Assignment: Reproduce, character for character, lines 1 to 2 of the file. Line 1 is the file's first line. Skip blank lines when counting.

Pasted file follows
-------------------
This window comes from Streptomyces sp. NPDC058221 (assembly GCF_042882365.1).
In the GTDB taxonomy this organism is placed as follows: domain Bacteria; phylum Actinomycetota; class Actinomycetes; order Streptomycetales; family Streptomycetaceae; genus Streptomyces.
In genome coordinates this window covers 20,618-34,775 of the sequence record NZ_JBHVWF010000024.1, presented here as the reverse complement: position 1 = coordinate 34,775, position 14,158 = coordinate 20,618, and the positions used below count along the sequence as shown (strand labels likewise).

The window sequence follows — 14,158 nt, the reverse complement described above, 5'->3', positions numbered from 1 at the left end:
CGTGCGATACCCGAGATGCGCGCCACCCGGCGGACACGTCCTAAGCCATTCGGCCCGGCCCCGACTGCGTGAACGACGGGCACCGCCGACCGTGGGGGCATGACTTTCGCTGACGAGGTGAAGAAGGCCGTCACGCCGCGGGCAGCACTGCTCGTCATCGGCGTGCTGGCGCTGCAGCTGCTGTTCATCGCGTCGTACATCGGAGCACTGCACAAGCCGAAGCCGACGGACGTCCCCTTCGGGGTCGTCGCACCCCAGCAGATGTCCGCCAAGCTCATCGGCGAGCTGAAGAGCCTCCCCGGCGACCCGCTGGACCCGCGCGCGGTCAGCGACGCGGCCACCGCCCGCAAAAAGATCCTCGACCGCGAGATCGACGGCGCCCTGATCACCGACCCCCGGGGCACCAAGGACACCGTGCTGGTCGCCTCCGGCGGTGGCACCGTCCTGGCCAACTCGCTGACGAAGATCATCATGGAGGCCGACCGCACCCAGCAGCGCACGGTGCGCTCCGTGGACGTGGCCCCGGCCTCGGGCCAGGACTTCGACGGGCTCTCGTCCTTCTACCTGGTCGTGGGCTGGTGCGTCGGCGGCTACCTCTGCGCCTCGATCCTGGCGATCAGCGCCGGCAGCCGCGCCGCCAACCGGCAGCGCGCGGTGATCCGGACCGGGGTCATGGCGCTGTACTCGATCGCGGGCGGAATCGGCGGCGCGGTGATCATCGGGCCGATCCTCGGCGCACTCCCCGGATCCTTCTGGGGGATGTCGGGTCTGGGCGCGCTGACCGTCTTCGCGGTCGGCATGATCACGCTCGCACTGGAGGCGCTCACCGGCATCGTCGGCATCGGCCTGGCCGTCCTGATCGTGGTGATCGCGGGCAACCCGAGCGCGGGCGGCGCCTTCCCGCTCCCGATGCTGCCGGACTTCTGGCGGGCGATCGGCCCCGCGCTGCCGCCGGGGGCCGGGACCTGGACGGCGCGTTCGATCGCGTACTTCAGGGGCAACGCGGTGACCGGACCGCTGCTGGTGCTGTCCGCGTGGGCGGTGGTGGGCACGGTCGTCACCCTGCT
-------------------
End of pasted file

This window comes from Streptomyces sp. NPDC058221 (assembly GCF_042882365.1).
In the GTDB taxonomy this organism is placed as follows: domain Bacteria; phylum Actinomycetota; class Actinomycetes; order Streptomycetales; family Streptomycetaceae; genus Streptomyces.